What Role Does Today’s Digital Transformation Play and What Is Our Human Role?

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Adapting ourselves to the new changes that the current digital transformation implies has caused concern about how we will navigate the future and what role people and their positions play and will play in their organizations.

Psychology identifies various modalities of human thought, including: the strategic, the systemic, the creative, the intuitive, and the logical, or critical. With today’s Digital Transformation, or the the 21st century’s New Industrial Revolution, can these unique and variant modalities of thought be assumed by robots? Or rather, can the processes that these modes of thought entail be digitalized? To what extent can a robot replace a person or feel an emotion?

Digital transformation is carrying us at such a speed that these questions, among many others, still do not have sufficient answers. Huge efforts are invested— both in money and in man-power—to create robots and systems that grow more human-like each day. And curiously, with each passing day, we humans act more like robots than humans, so immersed in the superficialities of social media that we forget about the essentials of our interior as people.

As stated in my article “Five Keys to Diminish The Resistance to Technological Innovation in Your Hotel or Business”, while this new technological era clearly offers a great opportunity to innovate, and to improve our productivity and the quality of what we offer, it also brings with it uncertainty and resistance to change, partly due to our fear of being replaced by robots or highly advanced systems.

To What Extent Can Machines or Robots Think and Feel?

The key to success this day in age is flexibility and resilience; the ability to adapt successfully to the changes that the digital transformation produces and to reap its benefits. But why are we so afraid to be replaced by robots? Will robots have imagination or be able to feel emotions, or be creative, or plan and set objectives? Perhaps they will be perfected over time with versions more and more humanlike.

In any case, what we know today is that the challenge in facing the digital transformation, beyond the innovation in technology it brings, is the management of people and the management of change. This digital transformation must also be part of our organizational culture, a new lifestyle of sorts. But even as technology permeates us more and more in everything we do, there is also a growing need to find ourselves as human beings—to return to our essence as people, to remind ourselves that as people, we continue to relate and connect, and despite having more automated processes, technology will not replace our emotions or our ability to have a creative thought, to be intuitive, to put our future into perspective and strategically plan where we want to go—what our goals are, and how we want to achieve them. In short, to put into practice the different ways of thinking we have as human beings.

The concern, in my opinion, is not whether the robot will replace us. My concern is how we are educating the new generations and future professionals about this reality. Does education include enough tools to face the challenges of digital transformation? Does it invite young people to develop their creative thinking, their emotional intelligence, or their adaptability to change? Does education today increase their capacity to develop the necessary tools to think, feel, and act from their essence as human beings? Does it develop their capacity to generate strong critical thinking or encourage young people to find their true passion in life—what makes them act with conviction, certainty, motivation and emotion for what they do or will do in the future?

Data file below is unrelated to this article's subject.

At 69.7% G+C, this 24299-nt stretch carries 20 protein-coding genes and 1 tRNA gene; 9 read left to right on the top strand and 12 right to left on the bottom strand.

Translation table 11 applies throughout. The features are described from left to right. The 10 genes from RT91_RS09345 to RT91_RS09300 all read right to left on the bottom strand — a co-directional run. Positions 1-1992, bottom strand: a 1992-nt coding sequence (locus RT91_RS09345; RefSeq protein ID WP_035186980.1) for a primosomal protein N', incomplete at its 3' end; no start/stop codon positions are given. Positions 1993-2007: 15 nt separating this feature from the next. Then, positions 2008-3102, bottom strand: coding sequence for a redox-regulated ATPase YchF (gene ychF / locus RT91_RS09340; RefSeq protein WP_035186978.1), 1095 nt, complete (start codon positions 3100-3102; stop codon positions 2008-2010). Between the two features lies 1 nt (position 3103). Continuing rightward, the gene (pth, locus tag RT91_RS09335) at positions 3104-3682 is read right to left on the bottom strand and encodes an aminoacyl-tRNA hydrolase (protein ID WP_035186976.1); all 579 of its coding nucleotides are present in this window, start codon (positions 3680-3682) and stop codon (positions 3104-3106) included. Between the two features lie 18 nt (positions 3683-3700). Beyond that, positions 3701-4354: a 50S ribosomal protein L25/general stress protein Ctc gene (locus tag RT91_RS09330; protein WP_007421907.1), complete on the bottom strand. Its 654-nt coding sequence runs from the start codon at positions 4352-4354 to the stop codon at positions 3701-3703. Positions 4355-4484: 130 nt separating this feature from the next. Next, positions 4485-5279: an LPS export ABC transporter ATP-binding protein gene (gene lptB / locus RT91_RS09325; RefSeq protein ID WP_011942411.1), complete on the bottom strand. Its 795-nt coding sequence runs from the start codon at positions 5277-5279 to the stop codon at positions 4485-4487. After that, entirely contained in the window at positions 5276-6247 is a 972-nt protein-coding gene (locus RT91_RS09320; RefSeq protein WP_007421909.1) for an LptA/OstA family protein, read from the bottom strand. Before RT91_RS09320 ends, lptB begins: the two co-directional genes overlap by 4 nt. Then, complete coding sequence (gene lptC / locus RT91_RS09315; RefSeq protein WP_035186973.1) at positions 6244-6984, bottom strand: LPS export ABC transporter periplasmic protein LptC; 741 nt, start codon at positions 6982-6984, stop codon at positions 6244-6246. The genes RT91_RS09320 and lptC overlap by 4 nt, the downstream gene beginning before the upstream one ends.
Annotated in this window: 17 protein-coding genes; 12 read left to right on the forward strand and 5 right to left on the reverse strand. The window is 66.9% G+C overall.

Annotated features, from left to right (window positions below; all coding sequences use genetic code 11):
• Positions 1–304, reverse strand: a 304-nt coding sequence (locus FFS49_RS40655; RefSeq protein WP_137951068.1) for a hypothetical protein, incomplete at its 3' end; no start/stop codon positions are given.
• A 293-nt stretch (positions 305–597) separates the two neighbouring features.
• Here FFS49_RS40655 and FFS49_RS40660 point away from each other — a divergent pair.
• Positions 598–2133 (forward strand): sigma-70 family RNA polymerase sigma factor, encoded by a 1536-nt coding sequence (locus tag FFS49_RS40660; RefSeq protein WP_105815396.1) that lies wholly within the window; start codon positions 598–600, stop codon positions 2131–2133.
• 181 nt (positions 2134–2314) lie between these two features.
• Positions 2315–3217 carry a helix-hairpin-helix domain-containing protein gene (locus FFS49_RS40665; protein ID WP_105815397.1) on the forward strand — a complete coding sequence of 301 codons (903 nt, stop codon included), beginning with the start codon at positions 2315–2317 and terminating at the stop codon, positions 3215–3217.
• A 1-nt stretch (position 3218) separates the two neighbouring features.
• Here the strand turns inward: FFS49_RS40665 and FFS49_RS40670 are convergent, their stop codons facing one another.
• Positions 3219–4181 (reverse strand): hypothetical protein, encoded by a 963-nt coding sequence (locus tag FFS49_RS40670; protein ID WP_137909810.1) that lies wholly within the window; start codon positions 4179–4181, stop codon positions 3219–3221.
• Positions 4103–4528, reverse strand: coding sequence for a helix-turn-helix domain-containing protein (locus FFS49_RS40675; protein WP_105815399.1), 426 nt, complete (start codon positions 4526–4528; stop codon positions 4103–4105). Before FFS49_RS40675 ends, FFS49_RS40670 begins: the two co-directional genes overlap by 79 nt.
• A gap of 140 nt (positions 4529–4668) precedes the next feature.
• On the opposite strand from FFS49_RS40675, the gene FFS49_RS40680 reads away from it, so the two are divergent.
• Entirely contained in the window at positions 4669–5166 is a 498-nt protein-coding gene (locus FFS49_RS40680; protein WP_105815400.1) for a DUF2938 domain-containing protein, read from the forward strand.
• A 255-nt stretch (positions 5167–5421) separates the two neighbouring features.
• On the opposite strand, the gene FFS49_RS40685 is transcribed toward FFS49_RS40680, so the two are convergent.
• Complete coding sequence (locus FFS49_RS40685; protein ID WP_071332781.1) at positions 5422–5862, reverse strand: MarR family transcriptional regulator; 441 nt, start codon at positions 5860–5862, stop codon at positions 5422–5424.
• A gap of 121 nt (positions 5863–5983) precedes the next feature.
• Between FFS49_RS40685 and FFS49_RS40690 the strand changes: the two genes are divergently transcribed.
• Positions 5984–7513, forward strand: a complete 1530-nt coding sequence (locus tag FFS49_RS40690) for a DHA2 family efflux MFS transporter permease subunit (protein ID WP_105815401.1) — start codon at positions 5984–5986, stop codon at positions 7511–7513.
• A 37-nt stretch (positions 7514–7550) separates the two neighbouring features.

These questions can also be applied to leaders at the organizational level. How are they guiding their employees to differentiate between the digital role and the human role? Are they lending them the tools to face the processes of digital transformation, keeping in mind growth and adaptability to new technologies?

Organizations Managed by People with Greater Emotional Intelligence Versus Robotic People without Emotion or Passion

For the moment, we can take care of what is within our reach—our work environment, our children’s education, and our community—by replicating this message: “Digital transformation is necessary and fulfills a unique role; people are also necessary and fulfill a primordial role in our existence”.

We cannot continue to act like mindless robots. Whatever our role in society or in an organization, we have the opportunity every day to connect with our emotion and to transmit it in everything we do. Only then can we create, innovate, tailor and sell experiences, make history with a brand or company, and be remembered.

If the digital transformation is already part of our present and future, then we work in parallel to absorb it naturally without losing that essence that only a human can achieve and transmit within an organization or environment: the warmth of a smile, the ability to discern what is good and what is bad, to make decisions, to plan and establish strategies. The digital transformation and the robots add value to us, but they do not replace us as people.

 

Ana María Pittaluga
Hotel consultant, founding entrepreneur of AMP Hotel Consulting and mentor, with more than 20 years of experience in the tourism and hotel sector, leading business innovation and business development plans in Latin America and Europe.
anapittaluga.com

 

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